This Celery Root & Potato Soufflee is an elevated alternative to plain mashed potato and is lower in calories and a lot less starchy to boot. I love it with Roast Chicken or Turkey. Celery root, is one of the underestimated root vegetables. Its ugly gnarly outside can be a bit off putting, but its strong peppery ‘celery’ taste is a great foil for bland potatoes.
1. Preheat the oven to 375 degrees. Grease an 8″ soufflee dish
2. Cut off the gnarly top and the bottom of the celery root knobs. Rinse, scrubbing it well to remove as much dirt as possible from its remaining nooks and crannies. Peel then halve. Cut into ½-inch cubes.
3. Put the diced celery root into a saucepan and cover with cold water. Bring to a boil. Add ½ teaspoon of salt. After the celery root has been boiling for about 5 minutes, add the cubed potato. Cook until both the potatoes and celeriac are tender. Drain, reserving ½ cup of the cooking water.
4. Return drained potatoes and celery root to the saucepan. Add the yogurt and butter or oil if using and mash together until a soft puree is formed. Add a little of the reserved cooking water if it seems too stiff. Taste for salt and add a grind or two of black pepper. Tip into a large bowl. Set aside to cool slightly.
5. Meanwhile add the cream of tartar to the egg whites and beat until stiff peaks. Set aside
6. Beat the chives, cheese and egg yolks together. Tip into the slightly cooled potato and celeriac mixture and beat until well blended.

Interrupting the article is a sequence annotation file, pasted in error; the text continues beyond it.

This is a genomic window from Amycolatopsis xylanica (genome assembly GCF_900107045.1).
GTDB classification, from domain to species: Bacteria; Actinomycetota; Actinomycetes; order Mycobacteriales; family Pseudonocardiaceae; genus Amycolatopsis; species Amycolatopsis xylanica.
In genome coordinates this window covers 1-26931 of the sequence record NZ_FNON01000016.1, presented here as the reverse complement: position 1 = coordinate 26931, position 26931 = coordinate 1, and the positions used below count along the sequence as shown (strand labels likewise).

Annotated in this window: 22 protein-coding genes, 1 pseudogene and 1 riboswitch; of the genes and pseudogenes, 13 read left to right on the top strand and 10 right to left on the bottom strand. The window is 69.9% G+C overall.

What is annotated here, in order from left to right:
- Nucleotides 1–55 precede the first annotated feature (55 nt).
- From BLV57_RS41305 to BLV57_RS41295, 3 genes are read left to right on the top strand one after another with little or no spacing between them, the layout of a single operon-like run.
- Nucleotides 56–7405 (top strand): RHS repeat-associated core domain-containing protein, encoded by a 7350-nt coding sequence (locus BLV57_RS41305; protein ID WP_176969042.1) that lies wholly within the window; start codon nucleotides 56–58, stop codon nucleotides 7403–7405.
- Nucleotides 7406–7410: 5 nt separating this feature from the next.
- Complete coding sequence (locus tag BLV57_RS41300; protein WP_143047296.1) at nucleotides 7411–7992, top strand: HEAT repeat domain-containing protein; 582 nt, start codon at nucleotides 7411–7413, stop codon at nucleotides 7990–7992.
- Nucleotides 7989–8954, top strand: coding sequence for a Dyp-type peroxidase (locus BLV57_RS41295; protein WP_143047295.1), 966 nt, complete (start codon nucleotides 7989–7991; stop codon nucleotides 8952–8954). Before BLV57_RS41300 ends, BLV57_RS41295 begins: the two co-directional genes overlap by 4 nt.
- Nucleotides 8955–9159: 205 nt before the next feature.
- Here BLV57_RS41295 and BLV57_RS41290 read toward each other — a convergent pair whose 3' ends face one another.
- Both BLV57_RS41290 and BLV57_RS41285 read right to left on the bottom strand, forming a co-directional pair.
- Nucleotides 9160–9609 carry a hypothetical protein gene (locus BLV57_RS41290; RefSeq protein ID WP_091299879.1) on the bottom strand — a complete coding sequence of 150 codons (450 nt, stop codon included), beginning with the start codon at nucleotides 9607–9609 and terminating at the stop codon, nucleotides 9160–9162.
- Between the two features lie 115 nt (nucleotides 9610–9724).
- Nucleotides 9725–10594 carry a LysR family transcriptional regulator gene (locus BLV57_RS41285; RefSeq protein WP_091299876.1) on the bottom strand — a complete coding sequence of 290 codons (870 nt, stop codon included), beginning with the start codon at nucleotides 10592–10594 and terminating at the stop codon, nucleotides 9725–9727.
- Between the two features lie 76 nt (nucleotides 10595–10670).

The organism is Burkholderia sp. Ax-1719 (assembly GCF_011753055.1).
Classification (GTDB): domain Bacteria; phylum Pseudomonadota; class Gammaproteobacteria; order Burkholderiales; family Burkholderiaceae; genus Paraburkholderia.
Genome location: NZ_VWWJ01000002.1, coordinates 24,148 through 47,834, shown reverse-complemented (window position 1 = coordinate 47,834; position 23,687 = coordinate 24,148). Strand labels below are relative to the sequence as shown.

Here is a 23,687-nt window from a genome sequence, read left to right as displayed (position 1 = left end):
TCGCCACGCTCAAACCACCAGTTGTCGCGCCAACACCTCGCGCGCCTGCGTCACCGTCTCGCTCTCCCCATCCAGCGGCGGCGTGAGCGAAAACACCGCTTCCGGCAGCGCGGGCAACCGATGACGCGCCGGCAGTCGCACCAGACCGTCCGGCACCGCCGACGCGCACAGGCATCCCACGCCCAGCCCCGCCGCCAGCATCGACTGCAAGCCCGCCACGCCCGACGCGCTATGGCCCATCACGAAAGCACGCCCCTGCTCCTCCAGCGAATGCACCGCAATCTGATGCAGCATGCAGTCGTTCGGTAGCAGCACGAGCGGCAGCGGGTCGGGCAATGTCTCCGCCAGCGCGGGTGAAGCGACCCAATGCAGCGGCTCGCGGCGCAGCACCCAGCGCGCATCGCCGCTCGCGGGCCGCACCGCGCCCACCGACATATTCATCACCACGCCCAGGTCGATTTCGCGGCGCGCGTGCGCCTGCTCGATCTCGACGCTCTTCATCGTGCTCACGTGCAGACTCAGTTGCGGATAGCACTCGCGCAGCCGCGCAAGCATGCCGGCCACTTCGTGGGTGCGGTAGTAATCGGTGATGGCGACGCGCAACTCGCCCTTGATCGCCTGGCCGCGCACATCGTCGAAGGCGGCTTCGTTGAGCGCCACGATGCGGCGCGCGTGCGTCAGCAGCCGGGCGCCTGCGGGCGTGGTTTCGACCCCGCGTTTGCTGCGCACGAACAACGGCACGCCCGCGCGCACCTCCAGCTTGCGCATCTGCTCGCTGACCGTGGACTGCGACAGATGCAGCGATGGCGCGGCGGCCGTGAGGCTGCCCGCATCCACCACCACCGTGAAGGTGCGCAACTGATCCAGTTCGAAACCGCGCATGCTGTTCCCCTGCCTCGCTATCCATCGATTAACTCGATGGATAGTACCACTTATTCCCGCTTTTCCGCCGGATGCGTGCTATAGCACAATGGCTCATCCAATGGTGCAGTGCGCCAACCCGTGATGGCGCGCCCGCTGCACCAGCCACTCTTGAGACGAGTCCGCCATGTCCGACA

7. Fold in 1 heaped tablespoon of the beaten egg whites to break up the potato-celeriac mixture. Carefully fold in the rest of the egg whites with a large spatula. Do not over mix – there should be some white streaks. Pour into a buttered soufflé dish.
8. Bake for 30 minutes until well risen. Serve immediately!
For a another healthy holiday side take a look at our Souffléed Sweet Potatoes recipe.
Ann's Tips and Tricks
These kinds of soufflées do not have the height of classic soufflées made with flour, so if you don’t get a skyscraper, don’t worry, it’s as it should be.
Tipping the mash into a large bowl will help it cool quicker before adding the egg mixture and give you more room to gently fold in the beaten egg whites, to keep in the air you are adding.
Celeriac is nutrient rich in minerals like magnanese, phosphate, iron, and copper and in vitamins C & B6.
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